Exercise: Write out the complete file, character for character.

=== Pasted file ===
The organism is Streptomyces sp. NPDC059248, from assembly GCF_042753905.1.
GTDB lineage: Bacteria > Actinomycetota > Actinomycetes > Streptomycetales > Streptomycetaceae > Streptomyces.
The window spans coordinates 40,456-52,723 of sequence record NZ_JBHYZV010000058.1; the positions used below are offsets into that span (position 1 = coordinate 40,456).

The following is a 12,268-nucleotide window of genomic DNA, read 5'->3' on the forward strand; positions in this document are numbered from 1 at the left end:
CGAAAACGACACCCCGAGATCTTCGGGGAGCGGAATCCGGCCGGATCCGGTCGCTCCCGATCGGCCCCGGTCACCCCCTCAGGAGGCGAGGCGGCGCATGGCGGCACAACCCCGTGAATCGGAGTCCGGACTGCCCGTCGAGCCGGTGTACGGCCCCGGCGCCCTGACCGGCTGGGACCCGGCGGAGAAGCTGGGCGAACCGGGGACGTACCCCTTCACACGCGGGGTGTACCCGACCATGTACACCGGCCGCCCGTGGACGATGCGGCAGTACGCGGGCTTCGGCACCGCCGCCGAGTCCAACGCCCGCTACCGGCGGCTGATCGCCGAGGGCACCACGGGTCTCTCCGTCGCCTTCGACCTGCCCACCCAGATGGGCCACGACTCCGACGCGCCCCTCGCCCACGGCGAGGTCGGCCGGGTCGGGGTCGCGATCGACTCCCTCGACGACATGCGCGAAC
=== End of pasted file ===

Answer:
The organism is Streptomyces sp. NPDC059248, from assembly GCF_042753905.1.
GTDB lineage: Bacteria > Actinomycetota > Actinomycetes > Streptomycetales > Streptomycetaceae > Streptomyces.
The window spans coordinates 40,456-52,723 of sequence record NZ_JBHYZV010000058.1; the positions used below are offsets into that span (position 1 = coordinate 40,456).

The following is a 12,268-nucleotide window of genomic DNA, read 5'->3' on the forward strand; positions in this document are numbered from 1 at the left end:
CGAAAACGACACCCCGAGATCTTCGGGGAGCGGAATCCGGCCGGATCCGGTCGCTCCCGATCGGCCCCGGTCACCCCCTCAGGAGGCGAGGCGGCGCATGGCGGCACAACCCCGTGAATCGGAGTCCGGACTGCCCGTCGAGCCGGTGTACGGCCCCGGCGCCCTGACCGGCTGGGACCCGGCGGAGAAGCTGGGCGAACCGGGGACGTACCCCTTCACACGCGGGGTGTACCCGACCATGTACACCGGCCGCCCGTGGACGATGCGGCAGTACGCGGGCTTCGGCACCGCCGCCGAGTCCAACGCCCGCTACCGGCGGCTGATCGCCGAGGGCACCACGGGTCTCTCCGTCGCCTTCGACCTGCCCACCCAGATGGGCCACGACTCCGACGCGCCCCTCGCCCACGGCGAGGTCGGCCGGGTCGGGGTCGCGATCGACTCCCTCGACGACATGCGCGAAC